Mineralogical analysis was carried out by X-ray diffraction using a Phillips X-ray diffractometer, PW 1130/90 with Ni-filtered Kα Cu-radiation operated at 40 kV and 30 mA. It was operated at a scan speed of 0.5 with increments of 0.02° from 20° to 80° 2θ range.

Small pieces from each hill-sample were put in bakelite and silica polished for micro structural analysis. The microstructure was observed using a Field Emission Gun Scanning Electron Microscope (FEG-SEM), LEO 1530 with a GEMINI column.

3. Results and Discussion

3.1. Chemical Composition of Muko Iron Ores

The quality of raw iron ores and its viability for commercial exploitation is mainly determined by its chemical composition. In this study, this was analysed together with the micro structure and mineralogy of Muko iron ore and compared with other exploited and exported iron ores in the world.

Table 1 shows the results of the total chemical analysis of Muko iron ore in weight percentages. The most important elements and components of consideration in iron ores are the content of Fe, gangue (SiO2 and Al2O3) and contaminations such as P and S. It can be observed that in its raw form, Muko ore occurs as hematite (Fe2O3) with low gangue content. Samples from five hills (a, b, c, e, and f) exhibit very high hematite content, 96–98%, with correspondingly low levels of silica and alumina, 0.41–1.20% and 0.35–1.00%, respectively. In addition, sample (d) from Kashenyi hill has a lower hematite content (86.7%) and higher silica and alumina contents (5.1 and 6.0%, resp.). In addition, the ores contain other impurities such as MnO, ZnO, PbO and others, which exist in considerably negligible amounts. Alumina, sulphur, and phosphorous represent contaminations in the steel making process and are specific targets during iron ore beneficiation [9].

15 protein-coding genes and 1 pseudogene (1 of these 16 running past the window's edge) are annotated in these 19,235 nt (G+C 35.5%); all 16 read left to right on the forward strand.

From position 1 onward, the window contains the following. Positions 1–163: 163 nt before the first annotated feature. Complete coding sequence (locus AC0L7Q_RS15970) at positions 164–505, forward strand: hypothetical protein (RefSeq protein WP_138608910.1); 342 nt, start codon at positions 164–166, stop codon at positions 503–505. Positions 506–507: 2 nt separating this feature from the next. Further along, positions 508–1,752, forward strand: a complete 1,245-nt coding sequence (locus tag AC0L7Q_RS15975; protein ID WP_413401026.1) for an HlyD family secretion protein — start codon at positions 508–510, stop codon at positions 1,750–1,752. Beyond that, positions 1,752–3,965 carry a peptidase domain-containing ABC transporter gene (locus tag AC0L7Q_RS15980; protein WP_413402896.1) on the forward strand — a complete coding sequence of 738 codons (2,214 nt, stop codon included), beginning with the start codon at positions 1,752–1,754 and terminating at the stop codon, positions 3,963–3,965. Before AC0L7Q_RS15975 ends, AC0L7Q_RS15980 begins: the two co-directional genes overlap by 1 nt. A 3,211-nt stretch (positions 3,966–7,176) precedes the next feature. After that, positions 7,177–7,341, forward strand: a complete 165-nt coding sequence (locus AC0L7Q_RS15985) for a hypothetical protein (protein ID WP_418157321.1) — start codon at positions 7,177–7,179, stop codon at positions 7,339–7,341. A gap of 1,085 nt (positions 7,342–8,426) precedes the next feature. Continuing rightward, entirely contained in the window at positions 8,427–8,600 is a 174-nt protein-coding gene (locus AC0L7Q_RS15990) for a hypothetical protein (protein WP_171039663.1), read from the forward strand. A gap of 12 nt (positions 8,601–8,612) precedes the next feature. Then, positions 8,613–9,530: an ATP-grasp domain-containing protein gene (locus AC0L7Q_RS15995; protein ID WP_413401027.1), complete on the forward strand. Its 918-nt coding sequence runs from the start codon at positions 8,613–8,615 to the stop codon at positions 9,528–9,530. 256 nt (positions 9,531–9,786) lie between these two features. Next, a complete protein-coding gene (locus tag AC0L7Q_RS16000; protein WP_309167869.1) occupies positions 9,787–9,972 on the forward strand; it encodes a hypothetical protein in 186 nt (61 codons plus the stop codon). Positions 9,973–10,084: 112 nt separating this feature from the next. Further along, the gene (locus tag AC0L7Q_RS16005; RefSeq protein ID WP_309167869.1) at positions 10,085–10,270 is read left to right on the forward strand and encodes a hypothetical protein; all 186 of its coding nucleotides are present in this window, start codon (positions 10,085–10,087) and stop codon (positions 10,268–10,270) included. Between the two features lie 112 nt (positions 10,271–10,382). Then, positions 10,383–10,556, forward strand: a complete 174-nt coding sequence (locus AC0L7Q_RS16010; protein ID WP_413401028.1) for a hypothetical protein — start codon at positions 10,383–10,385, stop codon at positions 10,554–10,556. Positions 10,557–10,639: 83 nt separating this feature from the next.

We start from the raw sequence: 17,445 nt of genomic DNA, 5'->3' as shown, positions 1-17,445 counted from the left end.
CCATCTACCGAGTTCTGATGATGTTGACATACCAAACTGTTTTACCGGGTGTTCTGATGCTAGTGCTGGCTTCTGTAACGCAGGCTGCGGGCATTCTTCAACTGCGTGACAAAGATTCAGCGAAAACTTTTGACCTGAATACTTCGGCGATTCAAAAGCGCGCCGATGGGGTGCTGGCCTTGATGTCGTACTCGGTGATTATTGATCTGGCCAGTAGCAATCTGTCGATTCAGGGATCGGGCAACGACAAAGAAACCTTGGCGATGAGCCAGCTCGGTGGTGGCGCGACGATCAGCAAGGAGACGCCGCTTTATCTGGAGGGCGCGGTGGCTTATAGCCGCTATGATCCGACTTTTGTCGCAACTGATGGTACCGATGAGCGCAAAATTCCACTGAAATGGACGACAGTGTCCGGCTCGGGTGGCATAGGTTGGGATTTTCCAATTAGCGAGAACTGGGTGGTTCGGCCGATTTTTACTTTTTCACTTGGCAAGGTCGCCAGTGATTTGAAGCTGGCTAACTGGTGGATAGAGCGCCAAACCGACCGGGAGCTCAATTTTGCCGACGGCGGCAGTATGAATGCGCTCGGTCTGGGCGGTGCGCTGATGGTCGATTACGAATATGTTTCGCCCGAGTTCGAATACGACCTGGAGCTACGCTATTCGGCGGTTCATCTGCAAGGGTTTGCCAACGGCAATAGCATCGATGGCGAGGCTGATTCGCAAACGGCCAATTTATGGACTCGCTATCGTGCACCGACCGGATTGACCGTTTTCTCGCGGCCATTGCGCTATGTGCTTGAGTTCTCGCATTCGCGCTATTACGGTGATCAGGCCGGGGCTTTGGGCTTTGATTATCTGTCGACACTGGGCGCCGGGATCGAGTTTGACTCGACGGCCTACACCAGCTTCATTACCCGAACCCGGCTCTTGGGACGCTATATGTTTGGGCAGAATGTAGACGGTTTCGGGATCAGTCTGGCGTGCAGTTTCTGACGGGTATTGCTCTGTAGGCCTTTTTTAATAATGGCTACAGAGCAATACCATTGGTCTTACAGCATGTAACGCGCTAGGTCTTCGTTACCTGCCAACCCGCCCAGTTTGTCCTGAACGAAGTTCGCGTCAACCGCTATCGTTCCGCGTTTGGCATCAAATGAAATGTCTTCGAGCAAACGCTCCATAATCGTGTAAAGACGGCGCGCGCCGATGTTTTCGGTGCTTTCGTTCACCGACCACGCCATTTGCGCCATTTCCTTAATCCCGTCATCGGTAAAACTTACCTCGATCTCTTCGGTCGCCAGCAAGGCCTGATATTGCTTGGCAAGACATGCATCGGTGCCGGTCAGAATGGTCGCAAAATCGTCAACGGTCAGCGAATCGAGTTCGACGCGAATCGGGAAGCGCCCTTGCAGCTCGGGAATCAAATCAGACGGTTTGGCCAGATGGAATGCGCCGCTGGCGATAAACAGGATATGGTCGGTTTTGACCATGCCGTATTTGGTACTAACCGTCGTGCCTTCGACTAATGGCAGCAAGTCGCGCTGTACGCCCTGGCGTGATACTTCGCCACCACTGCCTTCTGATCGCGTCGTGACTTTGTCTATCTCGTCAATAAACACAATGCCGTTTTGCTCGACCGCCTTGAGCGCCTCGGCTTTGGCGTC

3.1.1. Fe Content in Iron Ores

For commercial viability, iron ores should preferably have high Fe contents and low impurity element contents, in order to justify the investment during exploitation. In the world practice, no minimum standards have been set for iron, silica, alumina, calcium, and magnesium percentages in commercial iron ores, although certain generalizations can be made [10]. However, for classification and evaluation of quality, the raw iron ores can be divided into three basic classes depending on the total Fe content: (i) high-grade iron ores with a total Fe content above 65%, (ii) medium- or average-grade ores with varied Fe contents in the range between 62–64%, and (iii) low-grade ores with Fe contents below 58% [25]. The generalized contents of the most important elements in raw iron ores are given in Table 2.

To understand and assess the quality of Muko ore, the contents of the major elements in this ore were compared with the composition of extracted ores from other nations. Among the biggest iron ore producing nations are China, Brazil, Australia, India, Russia, and the USA. The chemical composition of some ores from these nations is given in Table 3 [1, 1115].

Figure 1 shows the Fe and gangue contents in the iron ores from different deposits of the major iron ore producing nations and from Muko deposit of Uganda. In this figure, the total gangue content was determined as the sum of SiO2 and Al2O3 contents in iron ores. All the iron ores were divided into three groups according to the total Fe and gangue content. The ores in Group I have lower contents of gangue materials (<4%) and higher Fe contents (>65%). These correspond to the high-grade ores. Group II includes the iron ores containing 4–7% of gangue materials and 60–65% of Fe. These correlate to the medium-grade ores. Finally, Group III has higher contents of gangue materials (>7%) and between 50–63% of Fe. Most of these ores correspond to low-grade ores.

It can be observed that most of the iron ores from Uganda (Ug1-5) fall in Group I and have a 67.5–69.0% Fe content and a 0.8–2.2% gangue material content. It should be pointed out that the total iron content of most exported hematite iron ores in the world is in the range of 62–64%. Therefore, the quality of iron ores from the five hills of Muko deposit (Ug1-5) is comparable with the best iron ores from Brazil (B1-3). Thus, they are among the world high-grade ores, which can be exported.